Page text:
100 Years Ago Today: Murder-Suicide at Tolland Station

Oak Creek Times, March 7, 1919

More tragedy on the old Moffat Road this week. On January 29th it was a boiler explosion on the hoodoo Engine No. 100 near Dixie Lake that killed two coworkers. Today it’s a murder suicide at the Tolland railroad station of the Denver Northwest & Pacific that left two friends dead.

In 1919, Tolland was the last railway stop before the big climb on the Moffat Road known as Giant’s Ladder, which topped out at the Continental Divide. The town is in a valley along the S. Boulder Creek, surrounded by mountains, with the crown of them, 13er James Peak, visible in the distance.

James Peak as seen from Tolland, CO with the railroad station on the right
Courtesy of Denver Public Library, Western History Department

Tolland was previously called Mammoth in its pre-railroad days, when it was a mining community and a wagon stage stop. The name changed when an attorney, Charles Hansen Toll, bought the land in 1893 for $1,000, renaming the town after his wife’s ancestral home of Tolland, England. Toll died in 1901, leaving the land to his wife, Katherine, who saw an investment opportunity when the DNW&P railroad came through in 1904. She and her children platted the land and sold off parcels.

Toll Inn, in Tolland, CO, burned down c.1910
Originally called the Mariposa Inn

Tolland had a year-round population of 250 in 1919, many of whom, like our soon-to-be-dead, W. H. “Shorty” Allen and James Carton, worked for the railroad. Commuter trains allowed for seasonal residents as well as day-trippers from Denver to come up to the cool and scenic Tolland at 8,900′, and the town grew a reputation for being a resort town. Tolland had shops, a dance pavilion, picnic shelters, saloons (until Colorado Prohibition in 1916), hotels, and the University of Colorado even built a Mountain Laboratory of Field Biology aka the “Bug House” in 1909.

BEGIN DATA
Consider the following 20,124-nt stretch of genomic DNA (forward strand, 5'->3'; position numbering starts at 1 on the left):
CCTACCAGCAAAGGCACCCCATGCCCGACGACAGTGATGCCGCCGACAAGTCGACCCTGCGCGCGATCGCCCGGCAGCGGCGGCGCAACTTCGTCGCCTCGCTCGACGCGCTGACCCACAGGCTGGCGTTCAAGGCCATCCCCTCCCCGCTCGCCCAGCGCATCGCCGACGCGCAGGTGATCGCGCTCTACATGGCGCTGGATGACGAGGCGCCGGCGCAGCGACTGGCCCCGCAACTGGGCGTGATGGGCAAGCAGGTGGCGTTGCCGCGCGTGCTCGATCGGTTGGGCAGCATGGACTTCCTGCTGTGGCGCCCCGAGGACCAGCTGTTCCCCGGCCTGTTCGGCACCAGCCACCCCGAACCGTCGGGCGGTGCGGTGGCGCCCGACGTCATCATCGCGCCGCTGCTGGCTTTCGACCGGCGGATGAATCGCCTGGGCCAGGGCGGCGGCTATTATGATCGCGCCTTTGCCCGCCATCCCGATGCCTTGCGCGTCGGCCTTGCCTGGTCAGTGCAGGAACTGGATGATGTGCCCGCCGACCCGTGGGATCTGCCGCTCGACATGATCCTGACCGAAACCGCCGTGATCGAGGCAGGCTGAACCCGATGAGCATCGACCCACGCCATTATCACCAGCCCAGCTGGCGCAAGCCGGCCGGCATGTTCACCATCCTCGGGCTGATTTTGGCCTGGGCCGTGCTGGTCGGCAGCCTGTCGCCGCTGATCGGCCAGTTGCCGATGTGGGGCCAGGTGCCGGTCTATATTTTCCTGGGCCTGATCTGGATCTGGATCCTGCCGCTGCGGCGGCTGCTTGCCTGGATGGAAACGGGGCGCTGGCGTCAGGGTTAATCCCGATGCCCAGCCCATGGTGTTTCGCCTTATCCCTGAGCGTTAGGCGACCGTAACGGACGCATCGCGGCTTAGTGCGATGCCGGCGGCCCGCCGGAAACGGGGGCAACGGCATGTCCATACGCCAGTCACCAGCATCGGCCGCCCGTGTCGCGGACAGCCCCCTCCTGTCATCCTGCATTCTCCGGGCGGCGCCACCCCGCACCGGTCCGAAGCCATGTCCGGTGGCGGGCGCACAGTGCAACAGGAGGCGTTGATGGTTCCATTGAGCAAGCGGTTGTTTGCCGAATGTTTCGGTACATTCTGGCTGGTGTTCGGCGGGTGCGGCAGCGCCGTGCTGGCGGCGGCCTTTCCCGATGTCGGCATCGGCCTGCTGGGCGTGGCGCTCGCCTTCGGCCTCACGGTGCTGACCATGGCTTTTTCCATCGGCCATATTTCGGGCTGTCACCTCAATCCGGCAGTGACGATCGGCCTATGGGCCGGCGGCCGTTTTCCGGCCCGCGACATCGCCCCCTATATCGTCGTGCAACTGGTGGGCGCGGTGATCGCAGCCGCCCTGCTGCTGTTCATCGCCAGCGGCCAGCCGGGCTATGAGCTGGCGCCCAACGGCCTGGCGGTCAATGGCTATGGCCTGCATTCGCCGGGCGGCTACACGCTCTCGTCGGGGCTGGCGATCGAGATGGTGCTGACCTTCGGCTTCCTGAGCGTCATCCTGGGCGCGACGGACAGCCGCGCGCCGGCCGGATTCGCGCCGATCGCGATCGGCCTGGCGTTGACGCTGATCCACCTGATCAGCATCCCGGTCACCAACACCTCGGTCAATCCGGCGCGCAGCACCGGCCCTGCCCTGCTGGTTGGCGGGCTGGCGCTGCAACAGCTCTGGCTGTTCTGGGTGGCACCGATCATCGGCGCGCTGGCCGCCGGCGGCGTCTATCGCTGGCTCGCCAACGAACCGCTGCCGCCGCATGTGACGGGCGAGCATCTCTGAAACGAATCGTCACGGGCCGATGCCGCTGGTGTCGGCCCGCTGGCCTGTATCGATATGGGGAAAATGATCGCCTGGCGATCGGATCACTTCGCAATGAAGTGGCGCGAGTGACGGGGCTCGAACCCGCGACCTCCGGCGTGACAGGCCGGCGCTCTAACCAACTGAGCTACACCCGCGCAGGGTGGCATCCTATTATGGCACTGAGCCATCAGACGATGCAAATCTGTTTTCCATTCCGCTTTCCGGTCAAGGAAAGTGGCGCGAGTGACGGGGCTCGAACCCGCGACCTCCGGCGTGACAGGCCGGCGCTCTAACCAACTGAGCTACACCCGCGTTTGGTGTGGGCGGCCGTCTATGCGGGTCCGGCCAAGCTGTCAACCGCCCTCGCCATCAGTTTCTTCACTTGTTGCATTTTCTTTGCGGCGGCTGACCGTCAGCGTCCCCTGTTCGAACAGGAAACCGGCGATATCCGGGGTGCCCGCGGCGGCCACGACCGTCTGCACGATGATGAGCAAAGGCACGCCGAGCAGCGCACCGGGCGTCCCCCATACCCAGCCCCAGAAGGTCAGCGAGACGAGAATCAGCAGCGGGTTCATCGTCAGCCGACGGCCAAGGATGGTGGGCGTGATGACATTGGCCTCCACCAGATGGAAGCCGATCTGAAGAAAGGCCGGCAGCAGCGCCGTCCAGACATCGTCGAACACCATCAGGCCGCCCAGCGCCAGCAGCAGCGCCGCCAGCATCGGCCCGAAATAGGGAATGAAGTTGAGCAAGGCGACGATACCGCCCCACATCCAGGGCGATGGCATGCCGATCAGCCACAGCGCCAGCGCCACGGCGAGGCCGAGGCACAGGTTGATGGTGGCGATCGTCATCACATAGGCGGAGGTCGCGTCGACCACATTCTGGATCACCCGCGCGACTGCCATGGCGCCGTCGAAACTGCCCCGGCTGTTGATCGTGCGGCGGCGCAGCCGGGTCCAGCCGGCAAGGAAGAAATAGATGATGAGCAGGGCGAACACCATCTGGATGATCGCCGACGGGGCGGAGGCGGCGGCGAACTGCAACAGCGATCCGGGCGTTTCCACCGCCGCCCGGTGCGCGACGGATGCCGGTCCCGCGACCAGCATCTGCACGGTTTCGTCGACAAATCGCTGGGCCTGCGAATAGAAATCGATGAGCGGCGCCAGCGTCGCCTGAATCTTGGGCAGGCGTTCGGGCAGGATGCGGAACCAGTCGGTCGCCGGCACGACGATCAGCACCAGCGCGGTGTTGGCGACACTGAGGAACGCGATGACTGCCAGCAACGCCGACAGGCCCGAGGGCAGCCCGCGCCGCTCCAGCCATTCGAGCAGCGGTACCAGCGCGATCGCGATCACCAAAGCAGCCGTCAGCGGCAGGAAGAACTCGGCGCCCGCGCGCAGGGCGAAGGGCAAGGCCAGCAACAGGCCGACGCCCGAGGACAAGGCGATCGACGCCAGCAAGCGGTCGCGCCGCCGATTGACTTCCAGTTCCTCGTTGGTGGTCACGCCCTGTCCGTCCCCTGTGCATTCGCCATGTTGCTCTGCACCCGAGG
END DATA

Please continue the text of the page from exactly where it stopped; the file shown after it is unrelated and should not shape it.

Image result for tolland colorado historical pictures
Tolland circa 1900

But March is not tourist season. It’s cold season. And by the end of the day on March 6, 1919, two bodies would be very cold indeed. Shorty Allen and James Carton were both from Colorado Springs, and by other accounts were intimate friends. They had worked together in Tolland for the past six months. They were bunkmates, coworkers, and bachelors. I imagine them spending a lot of their time together. Maybe a bit too much time in the end.

Tolland Depot, rebuilt brick by brick from a Denver station
Giant’s Ladder railroad cuts in the background

The trouble between the men started over wash day duties, of all things. It’s unclear whether we’re talking clothes washing or house cleaning/washing. Regardless, Shorty Allen got mad at his friend, James Carton, because he thought Carton had shirked water carrying duties the previous week, and this week Carton was using too much water, which he didn’t have to carry. Every week, you see, the other one had to carry the water back to the railroad car where they bunked.

Allen got so mad over spilled milk…err…water that he picked up a broadaxe that had been sharpened to a razor’s edge and when Carton was bent over, he plunged the axe into Carton’s back, which severed his spinal cord and sunk into his lung. Carton fell to the floor and quickly bled to death.

Two other coworkers, Frank Hullenback and H. H. Wilson, who were also on the Moffat Railroad Bridge and Building Crew, witnessed the gruesome murder and ran out to tell others what happened. While they were gone, Allen, crying over what he’d done, took his .22 caliber rifle, and shot himself in the head, falling down dead over his friend’s body.

Tolland, Colorado in 1926
Image result for tolland colorado school house yellow
Restored Tolland School House, today

Leave a Reply

Fill in your details below or click an icon to log in:

WordPress.com Logo

You are commenting using your WordPress.com account. Log Out /  Change )

Google photo

You are commenting using your Google account. Log Out /  Change )

Twitter picture

You are commenting using your Twitter account. Log Out /  Change )

Facebook photo

You are commenting using your Facebook account. Log Out /  Change )

Connecting to %s